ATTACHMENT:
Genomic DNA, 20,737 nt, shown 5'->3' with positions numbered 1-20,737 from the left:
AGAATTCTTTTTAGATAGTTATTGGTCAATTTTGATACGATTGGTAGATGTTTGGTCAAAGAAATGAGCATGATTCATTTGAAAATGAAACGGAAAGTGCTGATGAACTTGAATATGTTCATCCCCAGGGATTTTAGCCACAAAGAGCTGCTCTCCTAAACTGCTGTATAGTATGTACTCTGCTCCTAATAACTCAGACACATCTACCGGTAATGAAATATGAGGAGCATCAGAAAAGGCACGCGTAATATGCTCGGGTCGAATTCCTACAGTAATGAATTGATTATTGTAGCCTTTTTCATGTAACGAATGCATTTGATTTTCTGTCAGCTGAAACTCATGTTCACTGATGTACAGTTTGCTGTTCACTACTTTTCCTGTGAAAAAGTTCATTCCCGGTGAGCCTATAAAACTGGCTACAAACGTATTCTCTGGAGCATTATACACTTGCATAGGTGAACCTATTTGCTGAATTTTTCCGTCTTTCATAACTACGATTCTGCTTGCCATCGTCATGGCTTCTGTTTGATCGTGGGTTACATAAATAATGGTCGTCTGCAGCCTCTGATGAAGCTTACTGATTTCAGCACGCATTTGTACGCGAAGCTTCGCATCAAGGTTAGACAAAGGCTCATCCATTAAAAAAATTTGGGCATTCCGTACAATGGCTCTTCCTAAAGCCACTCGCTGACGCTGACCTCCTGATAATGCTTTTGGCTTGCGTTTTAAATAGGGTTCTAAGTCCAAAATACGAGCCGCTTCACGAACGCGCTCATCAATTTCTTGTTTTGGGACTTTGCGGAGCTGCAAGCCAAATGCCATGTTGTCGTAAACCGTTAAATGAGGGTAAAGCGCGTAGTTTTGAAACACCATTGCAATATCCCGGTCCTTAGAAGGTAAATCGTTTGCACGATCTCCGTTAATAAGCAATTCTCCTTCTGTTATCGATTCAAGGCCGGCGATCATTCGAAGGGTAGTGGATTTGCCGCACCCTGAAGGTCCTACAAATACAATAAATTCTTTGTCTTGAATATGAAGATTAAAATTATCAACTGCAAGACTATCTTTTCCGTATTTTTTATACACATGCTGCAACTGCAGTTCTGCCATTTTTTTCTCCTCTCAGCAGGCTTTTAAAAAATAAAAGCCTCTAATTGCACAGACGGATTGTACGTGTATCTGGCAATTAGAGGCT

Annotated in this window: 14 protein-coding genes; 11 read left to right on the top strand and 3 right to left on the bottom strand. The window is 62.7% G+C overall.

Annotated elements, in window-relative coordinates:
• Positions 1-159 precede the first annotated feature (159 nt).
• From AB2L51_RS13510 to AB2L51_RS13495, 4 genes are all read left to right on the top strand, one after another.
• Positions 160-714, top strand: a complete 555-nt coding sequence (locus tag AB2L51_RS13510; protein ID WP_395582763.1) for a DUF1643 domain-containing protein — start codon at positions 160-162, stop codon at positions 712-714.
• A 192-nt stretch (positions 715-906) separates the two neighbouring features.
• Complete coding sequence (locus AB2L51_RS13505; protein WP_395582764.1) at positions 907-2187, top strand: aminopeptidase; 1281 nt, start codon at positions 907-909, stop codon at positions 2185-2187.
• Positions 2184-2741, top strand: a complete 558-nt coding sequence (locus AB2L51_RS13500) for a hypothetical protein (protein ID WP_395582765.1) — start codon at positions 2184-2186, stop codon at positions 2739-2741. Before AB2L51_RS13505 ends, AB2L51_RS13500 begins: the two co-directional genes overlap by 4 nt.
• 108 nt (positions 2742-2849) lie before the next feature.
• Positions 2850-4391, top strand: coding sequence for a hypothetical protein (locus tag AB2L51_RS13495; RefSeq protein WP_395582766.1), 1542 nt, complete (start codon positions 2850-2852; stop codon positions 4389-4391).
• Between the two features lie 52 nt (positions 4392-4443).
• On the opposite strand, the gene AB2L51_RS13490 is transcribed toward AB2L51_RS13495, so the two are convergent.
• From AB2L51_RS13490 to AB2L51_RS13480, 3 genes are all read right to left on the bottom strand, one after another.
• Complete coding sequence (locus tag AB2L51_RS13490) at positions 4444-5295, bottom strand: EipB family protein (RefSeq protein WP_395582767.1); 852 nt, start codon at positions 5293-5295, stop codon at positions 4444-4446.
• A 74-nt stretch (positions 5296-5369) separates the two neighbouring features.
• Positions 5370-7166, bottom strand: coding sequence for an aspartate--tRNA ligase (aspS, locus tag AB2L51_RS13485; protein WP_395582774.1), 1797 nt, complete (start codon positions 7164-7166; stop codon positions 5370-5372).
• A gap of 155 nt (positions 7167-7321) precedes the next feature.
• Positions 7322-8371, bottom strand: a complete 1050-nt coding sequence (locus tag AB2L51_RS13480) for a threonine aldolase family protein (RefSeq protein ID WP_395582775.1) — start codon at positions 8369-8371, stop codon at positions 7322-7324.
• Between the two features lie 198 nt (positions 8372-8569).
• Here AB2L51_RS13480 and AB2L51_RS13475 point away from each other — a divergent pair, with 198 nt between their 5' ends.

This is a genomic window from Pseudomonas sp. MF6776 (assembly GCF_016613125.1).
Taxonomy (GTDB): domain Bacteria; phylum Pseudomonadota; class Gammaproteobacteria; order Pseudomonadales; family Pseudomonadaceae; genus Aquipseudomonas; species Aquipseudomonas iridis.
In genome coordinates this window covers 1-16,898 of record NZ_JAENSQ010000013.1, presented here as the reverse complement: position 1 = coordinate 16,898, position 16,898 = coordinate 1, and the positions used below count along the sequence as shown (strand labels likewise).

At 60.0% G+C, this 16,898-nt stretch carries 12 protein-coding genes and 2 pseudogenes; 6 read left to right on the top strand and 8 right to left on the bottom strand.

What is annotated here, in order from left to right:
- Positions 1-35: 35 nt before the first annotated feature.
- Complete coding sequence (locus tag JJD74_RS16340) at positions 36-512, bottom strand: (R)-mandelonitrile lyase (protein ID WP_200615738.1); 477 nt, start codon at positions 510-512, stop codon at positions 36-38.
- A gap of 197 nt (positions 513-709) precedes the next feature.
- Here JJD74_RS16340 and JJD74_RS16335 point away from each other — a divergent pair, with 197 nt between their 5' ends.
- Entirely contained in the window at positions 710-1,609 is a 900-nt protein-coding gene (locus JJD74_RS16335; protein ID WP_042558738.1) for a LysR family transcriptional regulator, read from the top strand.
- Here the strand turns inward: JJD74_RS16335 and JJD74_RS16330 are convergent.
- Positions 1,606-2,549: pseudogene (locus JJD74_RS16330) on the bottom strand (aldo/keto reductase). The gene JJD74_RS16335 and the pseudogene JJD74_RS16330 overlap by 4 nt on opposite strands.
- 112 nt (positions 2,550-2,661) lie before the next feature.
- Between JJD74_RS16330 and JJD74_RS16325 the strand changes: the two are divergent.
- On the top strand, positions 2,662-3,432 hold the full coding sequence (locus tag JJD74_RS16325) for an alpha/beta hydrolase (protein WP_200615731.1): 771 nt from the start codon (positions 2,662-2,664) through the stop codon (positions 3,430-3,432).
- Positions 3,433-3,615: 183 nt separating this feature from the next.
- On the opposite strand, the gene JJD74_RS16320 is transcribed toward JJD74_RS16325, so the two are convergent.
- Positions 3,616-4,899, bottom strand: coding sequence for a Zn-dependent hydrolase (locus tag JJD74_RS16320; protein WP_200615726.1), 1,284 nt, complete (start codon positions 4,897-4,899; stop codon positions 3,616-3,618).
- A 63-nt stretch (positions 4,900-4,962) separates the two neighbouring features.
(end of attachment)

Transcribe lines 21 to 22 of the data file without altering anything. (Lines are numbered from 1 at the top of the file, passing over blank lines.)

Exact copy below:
• Between the two features lie 198 nt (positions 8372-8569).
• Here AB2L51_RS13480 and AB2L51_RS13475 point away from each other — a divergent pair, with 198 nt between their 5' ends.